DPP v P.M.

CourtCourt of Appeal (Ireland)
JudgeMr. Justice Edwards
Judgment Date19 February 2016
Neutral Citation[2016] IECA 49
Date19 February 2016
Docket NumberAppeal No. 183/2014

[2016] IECA 49


Edwards J.

Appeal No. 183/2014

Birmingham J.

Sheehan J.

Edwards J.

The People at the Suit of the Director of Public Prosecutions

Crime & sentencing ? Sexual offences ? Exploitation of a child ? Child abused by both parents

Facts: The appellant had been convicted of sexual offences committed against his daughter, and was aided in doing so by the child?s mother. He now appealed against his sentence.

Held by Mr. Justice Edwards that the appeal would be allowed and the sentence varied. Notwithstanding the serious nature of the offences, the sentencing judge failed to take fully into account relevant mitigating factors such as the remorse shown and the suspension of a period of the sentences handed down was not sufficient to reflect the weight of those factors. On that basis the appeal would be allowed.

Judgment of the Court delivered on the 19th day of February 2016 by Mr. Justice Edwards .

In this case the appellant, having been convicted by a jury in the Dublin Circuit Criminal Court on the 20th of May, 2014, on three counts on the indictment before them, namely encouraging or knowingly facilitating the production of child pornography contrary to s. 5(1) of the Child Trafficking and Pornography Act 1998 (count no. 2); sexual exploitation of a child contrary to s.3 of the Child Trafficking and Pornography Act 1998, as substituted by s. 3(2) of the Criminal Law (Human Trafficking) Act 2008 (and as amended by s. 6 of the Criminal Law (Sexual Offences)(Amendment) Act 2007) (count no. 3); and child cruelty contrary to s. 246 of the Children Act 2001 (count no. 4) was sentenced on the 31st of July, 2014, to five years imprisonment, with the last twelve months thereof suspended, on counts 2 and 3, respectively; and to three years imprisonment on count no. 4. All sentences were to date from the 31st of July, 2014, and were set to run concurrently.


The appellant appeals against the severity of his sentences.

The Facts of the Case

In very broad outline, the case arose out of the videoing, using a phone camera, by the mother of a little girl, of her child's involvement in sexual activity with the appellant, who was the child's father, in a bedroom in the child's home.


The detailed facts of the case are fully rehearsed in this Court's earlier judgment in respect of an appeal by the appellant against his conviction. It is not proposed to repeat them. Instead, readers are referred to the said earlier judgment i.e., The People (Director of Public Prosecutions) v. P.M. [2015] IECA 325 (unreported, Court of Appeal, 21st December 2015), a copy of which is to be found on the Courts Service website (www.courts.ie).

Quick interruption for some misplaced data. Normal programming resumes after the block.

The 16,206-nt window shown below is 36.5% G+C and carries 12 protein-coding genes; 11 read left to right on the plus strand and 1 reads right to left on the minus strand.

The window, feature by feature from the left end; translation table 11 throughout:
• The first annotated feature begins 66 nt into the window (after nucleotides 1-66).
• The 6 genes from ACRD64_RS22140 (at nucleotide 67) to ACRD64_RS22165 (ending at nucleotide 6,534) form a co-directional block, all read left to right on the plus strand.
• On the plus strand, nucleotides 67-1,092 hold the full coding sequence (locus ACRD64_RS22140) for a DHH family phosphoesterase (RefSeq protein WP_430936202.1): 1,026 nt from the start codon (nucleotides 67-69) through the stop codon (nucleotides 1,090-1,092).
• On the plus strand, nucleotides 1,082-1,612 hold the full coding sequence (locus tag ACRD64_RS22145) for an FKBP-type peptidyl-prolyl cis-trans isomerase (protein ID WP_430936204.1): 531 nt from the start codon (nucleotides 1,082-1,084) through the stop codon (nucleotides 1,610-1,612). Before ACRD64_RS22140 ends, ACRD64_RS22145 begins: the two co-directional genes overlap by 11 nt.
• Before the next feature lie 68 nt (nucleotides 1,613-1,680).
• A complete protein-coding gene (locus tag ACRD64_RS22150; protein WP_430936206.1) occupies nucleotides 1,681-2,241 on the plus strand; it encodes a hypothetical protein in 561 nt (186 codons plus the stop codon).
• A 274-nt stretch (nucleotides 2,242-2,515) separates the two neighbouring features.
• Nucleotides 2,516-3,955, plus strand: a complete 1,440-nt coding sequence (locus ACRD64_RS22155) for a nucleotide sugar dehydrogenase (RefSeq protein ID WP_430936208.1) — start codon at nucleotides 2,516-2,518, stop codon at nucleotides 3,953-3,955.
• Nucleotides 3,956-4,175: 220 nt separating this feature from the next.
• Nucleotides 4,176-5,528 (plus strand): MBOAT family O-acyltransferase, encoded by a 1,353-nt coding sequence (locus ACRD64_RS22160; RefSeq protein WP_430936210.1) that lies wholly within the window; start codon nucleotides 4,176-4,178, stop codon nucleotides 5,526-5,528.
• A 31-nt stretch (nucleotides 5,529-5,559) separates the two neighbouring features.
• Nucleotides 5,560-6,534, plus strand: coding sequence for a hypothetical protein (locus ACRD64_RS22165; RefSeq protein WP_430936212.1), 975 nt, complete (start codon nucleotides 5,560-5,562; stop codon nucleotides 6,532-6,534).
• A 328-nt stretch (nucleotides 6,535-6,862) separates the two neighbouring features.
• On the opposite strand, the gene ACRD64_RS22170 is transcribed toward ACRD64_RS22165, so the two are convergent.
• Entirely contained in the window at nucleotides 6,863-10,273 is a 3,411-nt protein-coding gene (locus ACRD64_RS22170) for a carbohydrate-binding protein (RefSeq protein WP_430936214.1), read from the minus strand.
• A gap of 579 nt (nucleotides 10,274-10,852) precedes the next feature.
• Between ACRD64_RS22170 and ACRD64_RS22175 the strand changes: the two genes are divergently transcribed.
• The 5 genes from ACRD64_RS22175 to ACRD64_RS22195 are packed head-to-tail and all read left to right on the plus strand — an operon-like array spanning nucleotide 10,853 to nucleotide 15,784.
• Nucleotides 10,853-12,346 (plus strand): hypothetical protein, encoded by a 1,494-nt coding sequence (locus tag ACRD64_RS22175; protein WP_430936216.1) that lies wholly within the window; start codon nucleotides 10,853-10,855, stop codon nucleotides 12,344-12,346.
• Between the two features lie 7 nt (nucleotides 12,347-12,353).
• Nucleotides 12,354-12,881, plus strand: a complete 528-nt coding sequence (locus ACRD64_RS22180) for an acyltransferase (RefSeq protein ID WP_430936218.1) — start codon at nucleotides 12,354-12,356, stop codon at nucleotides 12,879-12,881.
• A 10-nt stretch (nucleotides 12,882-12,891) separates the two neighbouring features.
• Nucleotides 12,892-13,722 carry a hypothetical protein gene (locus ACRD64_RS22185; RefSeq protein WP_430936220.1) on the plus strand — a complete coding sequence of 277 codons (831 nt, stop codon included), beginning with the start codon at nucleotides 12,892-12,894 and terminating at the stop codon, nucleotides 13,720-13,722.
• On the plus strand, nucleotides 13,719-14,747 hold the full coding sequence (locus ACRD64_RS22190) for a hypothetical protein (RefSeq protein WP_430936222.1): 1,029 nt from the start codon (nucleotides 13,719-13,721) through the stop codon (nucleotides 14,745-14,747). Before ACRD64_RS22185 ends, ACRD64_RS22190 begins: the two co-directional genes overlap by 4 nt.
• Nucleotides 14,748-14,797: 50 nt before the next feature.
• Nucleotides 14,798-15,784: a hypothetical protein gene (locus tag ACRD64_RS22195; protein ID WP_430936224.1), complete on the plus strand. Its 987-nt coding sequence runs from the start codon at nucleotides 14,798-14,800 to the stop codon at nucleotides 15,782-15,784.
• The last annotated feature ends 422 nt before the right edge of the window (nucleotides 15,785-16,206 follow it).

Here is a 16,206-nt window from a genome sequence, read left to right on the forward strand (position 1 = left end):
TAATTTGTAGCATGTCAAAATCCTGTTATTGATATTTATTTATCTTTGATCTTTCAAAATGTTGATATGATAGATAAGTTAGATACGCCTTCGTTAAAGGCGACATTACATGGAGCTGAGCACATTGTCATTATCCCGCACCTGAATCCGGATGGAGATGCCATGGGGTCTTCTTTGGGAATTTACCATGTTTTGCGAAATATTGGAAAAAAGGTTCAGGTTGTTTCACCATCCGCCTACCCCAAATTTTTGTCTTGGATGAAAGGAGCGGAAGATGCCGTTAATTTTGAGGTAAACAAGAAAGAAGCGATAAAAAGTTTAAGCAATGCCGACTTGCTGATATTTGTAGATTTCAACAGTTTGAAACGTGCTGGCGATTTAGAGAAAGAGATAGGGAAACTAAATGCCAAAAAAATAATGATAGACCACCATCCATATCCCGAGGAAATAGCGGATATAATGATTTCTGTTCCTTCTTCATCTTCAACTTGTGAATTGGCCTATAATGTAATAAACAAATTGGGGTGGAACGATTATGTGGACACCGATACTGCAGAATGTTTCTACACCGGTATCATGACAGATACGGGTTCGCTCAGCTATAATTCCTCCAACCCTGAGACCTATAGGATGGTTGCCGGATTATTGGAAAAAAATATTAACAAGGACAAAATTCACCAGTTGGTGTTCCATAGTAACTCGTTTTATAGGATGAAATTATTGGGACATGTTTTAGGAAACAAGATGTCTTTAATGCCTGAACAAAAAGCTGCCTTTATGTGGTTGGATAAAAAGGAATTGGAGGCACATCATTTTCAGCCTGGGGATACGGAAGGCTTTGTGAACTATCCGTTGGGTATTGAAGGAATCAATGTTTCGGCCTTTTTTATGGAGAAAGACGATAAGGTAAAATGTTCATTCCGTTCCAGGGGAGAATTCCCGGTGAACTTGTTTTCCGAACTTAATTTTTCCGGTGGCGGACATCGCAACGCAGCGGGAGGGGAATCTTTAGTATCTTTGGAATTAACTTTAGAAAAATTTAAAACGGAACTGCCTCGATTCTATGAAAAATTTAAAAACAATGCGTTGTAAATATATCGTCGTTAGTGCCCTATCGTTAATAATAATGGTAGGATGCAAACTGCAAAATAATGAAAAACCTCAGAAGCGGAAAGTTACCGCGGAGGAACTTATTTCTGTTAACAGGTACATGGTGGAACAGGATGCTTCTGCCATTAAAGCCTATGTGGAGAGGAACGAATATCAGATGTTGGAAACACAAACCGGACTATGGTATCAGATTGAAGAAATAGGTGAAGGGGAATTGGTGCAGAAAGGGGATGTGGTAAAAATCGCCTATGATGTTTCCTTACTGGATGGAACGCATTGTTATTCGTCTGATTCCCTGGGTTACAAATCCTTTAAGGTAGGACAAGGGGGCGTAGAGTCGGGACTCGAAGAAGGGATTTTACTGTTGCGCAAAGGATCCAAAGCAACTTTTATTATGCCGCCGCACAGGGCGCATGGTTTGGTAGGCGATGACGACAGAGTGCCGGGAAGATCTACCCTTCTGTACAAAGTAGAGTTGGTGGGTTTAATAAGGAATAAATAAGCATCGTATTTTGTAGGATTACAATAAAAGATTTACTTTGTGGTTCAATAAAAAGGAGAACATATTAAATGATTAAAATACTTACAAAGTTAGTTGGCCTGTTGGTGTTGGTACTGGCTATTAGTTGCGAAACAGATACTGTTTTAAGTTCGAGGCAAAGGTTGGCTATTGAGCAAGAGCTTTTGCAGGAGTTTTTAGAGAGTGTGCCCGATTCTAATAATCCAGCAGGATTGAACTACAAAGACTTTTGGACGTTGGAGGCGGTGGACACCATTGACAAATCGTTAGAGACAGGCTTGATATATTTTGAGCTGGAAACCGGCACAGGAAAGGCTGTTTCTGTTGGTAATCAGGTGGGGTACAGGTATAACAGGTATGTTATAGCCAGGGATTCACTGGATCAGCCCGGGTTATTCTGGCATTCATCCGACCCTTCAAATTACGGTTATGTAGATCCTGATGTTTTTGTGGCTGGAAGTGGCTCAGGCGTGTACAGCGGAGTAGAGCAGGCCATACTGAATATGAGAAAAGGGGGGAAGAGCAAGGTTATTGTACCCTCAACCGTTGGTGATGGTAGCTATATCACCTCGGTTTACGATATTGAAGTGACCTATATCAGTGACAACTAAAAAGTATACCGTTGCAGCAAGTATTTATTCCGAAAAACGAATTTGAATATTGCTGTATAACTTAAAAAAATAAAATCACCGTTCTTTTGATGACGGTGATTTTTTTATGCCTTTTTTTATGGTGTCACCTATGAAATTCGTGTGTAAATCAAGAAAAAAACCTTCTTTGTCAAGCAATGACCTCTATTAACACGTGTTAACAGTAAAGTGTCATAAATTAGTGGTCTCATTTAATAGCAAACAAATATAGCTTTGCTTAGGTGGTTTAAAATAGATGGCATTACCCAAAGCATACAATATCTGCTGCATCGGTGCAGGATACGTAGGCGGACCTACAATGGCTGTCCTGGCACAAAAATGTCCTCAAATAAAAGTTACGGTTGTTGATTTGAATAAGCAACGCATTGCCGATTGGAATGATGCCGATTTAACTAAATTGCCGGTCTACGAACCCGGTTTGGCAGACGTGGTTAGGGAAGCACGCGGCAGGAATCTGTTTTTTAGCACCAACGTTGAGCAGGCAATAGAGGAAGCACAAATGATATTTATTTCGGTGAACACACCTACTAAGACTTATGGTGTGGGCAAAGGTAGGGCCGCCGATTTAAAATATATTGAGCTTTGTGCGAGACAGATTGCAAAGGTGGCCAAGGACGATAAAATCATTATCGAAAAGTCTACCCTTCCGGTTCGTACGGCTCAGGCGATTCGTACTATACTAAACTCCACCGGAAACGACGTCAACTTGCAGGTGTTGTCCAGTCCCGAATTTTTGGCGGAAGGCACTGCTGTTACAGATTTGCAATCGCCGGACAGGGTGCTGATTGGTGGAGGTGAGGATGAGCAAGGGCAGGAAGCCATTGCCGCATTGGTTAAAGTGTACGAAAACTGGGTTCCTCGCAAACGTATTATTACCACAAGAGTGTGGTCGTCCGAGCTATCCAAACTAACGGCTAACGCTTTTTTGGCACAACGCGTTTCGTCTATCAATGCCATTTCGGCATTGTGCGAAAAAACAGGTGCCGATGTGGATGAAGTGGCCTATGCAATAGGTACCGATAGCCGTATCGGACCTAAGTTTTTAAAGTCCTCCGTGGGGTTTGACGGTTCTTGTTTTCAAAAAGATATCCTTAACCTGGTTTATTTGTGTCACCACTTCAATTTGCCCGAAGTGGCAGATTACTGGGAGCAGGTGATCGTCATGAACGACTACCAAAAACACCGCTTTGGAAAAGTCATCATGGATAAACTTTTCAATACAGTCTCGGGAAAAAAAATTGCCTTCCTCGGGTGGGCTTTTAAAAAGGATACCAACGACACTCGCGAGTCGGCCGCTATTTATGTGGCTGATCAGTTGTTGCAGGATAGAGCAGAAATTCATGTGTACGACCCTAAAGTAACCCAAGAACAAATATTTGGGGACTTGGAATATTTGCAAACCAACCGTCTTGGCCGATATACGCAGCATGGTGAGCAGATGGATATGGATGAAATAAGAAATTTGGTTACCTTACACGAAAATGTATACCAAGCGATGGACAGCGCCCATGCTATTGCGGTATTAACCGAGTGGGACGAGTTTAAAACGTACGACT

The impact on the victim

The victim in this case is very young and was unable on that account to furnish her own victim impact statement. However, the sentencing court was asked to receive in evidence a victim impact report prepared by a social worker from Tusla, the Child and Family Agency. However, parts of that report were objected to as going beyond a description of the harm done, and in those circumstances the unobjectionable parts of that report were read into the record by counsel for the prosecution. The portions read into the record stated:

?The current situation

This child is currently attending therapeutic services provided by [a named] sexual abuse unit. The child has been separated from her parents and has been placed in the care of the Child and Family Agency. This child was placed with a very committed and loving foster carer who will endeavour to support her throughout the recovery process

Impact of the abuse suffered.

Due to this little girl's young age it is difficult to determine the overall impact that the abuse she suffered has had on her and will have on her future life. However, academic research in the area of childhood sexual abuse is clear that child sexual abuse has short and long term effects on psychological functioning - Carr 2006.?

?In this little girl's case she was sexually abused by both her mother and her father?

?The social worker who was the long-term allocated social worker to this case from 2011 until 2013 did lots of work with this little girl around helping her to understand that both of her parents broke the touching rule and that this is why she is in care. Whilst this little girl appears to understand this rule and the reasons why she is not allowed to be cared for by either of her parents, professionals who have worked with her over time have stated that this little girl is in denial about her father's bad or wrong behaviours, actions?

?This child is already displaying behaviours including difficulty fully trusting that she is loved, extreme clinginess, indiscriminate behaviour towards adults that she does not know, telling lies, which both relate to her desire to please and desire for love and affection, premature sexualised behaviour and extreme fear?